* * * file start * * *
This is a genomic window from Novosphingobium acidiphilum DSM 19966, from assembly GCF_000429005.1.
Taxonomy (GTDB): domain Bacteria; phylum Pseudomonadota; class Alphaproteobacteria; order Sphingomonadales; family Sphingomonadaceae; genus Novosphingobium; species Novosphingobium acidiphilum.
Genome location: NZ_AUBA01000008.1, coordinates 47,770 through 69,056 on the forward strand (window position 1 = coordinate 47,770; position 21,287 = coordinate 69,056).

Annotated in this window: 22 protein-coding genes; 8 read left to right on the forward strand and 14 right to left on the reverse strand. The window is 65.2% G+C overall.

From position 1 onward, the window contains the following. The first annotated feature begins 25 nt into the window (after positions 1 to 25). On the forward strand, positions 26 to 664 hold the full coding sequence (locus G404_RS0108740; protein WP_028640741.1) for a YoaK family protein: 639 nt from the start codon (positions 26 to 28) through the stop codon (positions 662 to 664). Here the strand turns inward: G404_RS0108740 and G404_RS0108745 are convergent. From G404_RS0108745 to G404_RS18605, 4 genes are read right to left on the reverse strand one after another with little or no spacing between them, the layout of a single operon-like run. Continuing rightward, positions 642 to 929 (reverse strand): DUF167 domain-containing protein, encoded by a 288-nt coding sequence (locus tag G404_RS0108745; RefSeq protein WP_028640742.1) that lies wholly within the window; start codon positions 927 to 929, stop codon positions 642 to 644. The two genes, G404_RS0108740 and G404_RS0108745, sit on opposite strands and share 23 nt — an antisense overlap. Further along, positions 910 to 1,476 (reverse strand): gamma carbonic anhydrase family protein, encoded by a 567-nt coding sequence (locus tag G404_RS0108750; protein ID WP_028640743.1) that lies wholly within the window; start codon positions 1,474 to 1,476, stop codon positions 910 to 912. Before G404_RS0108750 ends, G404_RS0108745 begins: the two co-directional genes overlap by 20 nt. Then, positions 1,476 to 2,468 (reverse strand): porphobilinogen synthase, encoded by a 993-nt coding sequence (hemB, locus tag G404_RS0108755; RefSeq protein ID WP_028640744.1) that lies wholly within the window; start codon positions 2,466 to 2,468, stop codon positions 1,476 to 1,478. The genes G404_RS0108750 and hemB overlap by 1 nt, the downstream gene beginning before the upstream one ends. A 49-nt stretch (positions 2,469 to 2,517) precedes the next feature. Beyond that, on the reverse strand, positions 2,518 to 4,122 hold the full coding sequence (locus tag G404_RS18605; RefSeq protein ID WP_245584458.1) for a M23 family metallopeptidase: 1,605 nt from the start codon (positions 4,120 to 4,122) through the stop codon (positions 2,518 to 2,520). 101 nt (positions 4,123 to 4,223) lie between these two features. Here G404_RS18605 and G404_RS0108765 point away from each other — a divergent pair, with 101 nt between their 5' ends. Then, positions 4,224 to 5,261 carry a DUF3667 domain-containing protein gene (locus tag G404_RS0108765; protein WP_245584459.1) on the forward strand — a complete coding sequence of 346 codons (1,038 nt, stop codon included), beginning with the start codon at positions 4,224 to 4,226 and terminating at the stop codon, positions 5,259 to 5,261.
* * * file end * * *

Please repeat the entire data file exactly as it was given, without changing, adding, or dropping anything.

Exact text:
This is a genomic window from Novosphingobium acidiphilum DSM 19966, from assembly GCF_000429005.1.
Taxonomy (GTDB): domain Bacteria; phylum Pseudomonadota; class Alphaproteobacteria; order Sphingomonadales; family Sphingomonadaceae; genus Novosphingobium; species Novosphingobium acidiphilum.
Genome location: NZ_AUBA01000008.1, coordinates 47,770 through 69,056 on the forward strand (window position 1 = coordinate 47,770; position 21,287 = coordinate 69,056).

Annotated in this window: 22 protein-coding genes; 8 read left to right on the forward strand and 14 right to left on the reverse strand. The window is 65.2% G+C overall.

From position 1 onward, the window contains the following. The first annotated feature begins 25 nt into the window (after positions 1 to 25). On the forward strand, positions 26 to 664 hold the full coding sequence (locus G404_RS0108740; protein WP_028640741.1) for a YoaK family protein: 639 nt from the start codon (positions 26 to 28) through the stop codon (positions 662 to 664). Here the strand turns inward: G404_RS0108740 and G404_RS0108745 are convergent. From G404_RS0108745 to G404_RS18605, 4 genes are read right to left on the reverse strand one after another with little or no spacing between them, the layout of a single operon-like run. Continuing rightward, positions 642 to 929 (reverse strand): DUF167 domain-containing protein, encoded by a 288-nt coding sequence (locus tag G404_RS0108745; RefSeq protein WP_028640742.1) that lies wholly within the window; start codon positions 927 to 929, stop codon positions 642 to 644. The two genes, G404_RS0108740 and G404_RS0108745, sit on opposite strands and share 23 nt — an antisense overlap. Further along, positions 910 to 1,476 (reverse strand): gamma carbonic anhydrase family protein, encoded by a 567-nt coding sequence (locus tag G404_RS0108750; protein ID WP_028640743.1) that lies wholly within the window; start codon positions 1,474 to 1,476, stop codon positions 910 to 912. Before G404_RS0108750 ends, G404_RS0108745 begins: the two co-directional genes overlap by 20 nt. Then, positions 1,476 to 2,468 (reverse strand): porphobilinogen synthase, encoded by a 993-nt coding sequence (hemB, locus tag G404_RS0108755; RefSeq protein ID WP_028640744.1) that lies wholly within the window; start codon positions 2,466 to 2,468, stop codon positions 1,476 to 1,478. The genes G404_RS0108750 and hemB overlap by 1 nt, the downstream gene beginning before the upstream one ends. A 49-nt stretch (positions 2,469 to 2,517) precedes the next feature. Beyond that, on the reverse strand, positions 2,518 to 4,122 hold the full coding sequence (locus tag G404_RS18605; RefSeq protein ID WP_245584458.1) for a M23 family metallopeptidase: 1,605 nt from the start codon (positions 4,120 to 4,122) through the stop codon (positions 2,518 to 2,520). 101 nt (positions 4,123 to 4,223) lie between these two features. Here G404_RS18605 and G404_RS0108765 point away from each other — a divergent pair, with 101 nt between their 5' ends. Then, positions 4,224 to 5,261 carry a DUF3667 domain-containing protein gene (locus tag G404_RS0108765; protein WP_245584459.1) on the forward strand — a complete coding sequence of 346 codons (1,038 nt, stop codon included), beginning with the start codon at positions 4,224 to 4,226 and terminating at the stop codon, positions 5,259 to 5,261.